Finally, as always, we use the horizontal velocity and the total time to calculate the distance traveled:

That's pretty far. The cliff gives us an advantage. Can you think of a simple change that would give us even more distance?

Practice problems

  1. A ball is launched straight upward with an initial velocity of 3.0 m/s. The point where the ball exits from the mechanical launcher is 0.25 m from the ground. How high above the ground will the ball go?

  2. If a ball shot vertically rises to a height of 2.35 meters, what was its initial velocity?

  3. A ball rolls toward the edge of a 37 m tall vertical cliff at a velocity of 5 m/s. Calculate how far the ball will be from the cliff when it hits the ground.

  4. A suitcase was dropped from a plane traveling at 300 m/s at an altitude of 35,000 ft. Calculate the horizontal distance, between the point where the suitcase was dropped and the point where it landed. Assume that there is no air resistance. (1m = 3.28 ft.)

  5. A rifle with a muzzle velocity of 829 m/s is fired at a 32˚ angle with respect to the ground. Ignoring air resistance, how far away would the bullet land. Assume the bullet is fired from ground level. Does your answer make sense?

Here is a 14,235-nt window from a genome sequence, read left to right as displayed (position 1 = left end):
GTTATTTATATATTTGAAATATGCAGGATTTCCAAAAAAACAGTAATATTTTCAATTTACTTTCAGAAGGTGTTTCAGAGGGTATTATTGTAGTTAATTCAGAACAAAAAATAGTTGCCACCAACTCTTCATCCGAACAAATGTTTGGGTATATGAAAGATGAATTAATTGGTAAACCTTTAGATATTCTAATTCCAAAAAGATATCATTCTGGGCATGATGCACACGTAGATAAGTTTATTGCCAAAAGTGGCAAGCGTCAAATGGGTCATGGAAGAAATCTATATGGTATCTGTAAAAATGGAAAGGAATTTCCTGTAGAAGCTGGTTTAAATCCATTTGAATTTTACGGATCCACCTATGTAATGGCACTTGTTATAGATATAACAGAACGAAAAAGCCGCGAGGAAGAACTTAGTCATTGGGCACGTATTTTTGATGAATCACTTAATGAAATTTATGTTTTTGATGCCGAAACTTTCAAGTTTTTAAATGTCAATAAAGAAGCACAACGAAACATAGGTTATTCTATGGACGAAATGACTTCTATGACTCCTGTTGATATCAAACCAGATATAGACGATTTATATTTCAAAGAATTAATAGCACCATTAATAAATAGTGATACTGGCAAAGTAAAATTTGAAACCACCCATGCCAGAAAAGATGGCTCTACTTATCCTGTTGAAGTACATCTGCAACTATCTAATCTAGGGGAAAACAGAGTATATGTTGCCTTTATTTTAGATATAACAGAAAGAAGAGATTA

6. Consider the case of a shot putter throwing a 9 lb. shot put in a competition. To achieve optimum distance, the thrower hurls the steel ball at a 45˚ upward angle. He can generate enough acceleration of the shot to achieve an initial velocity of 14.1 m/s. How far will the shot put fly? Assume that the release point is 8 ft. off the ground and that the ball lands on level ground. The world record in the men's shot put event is 23.12 m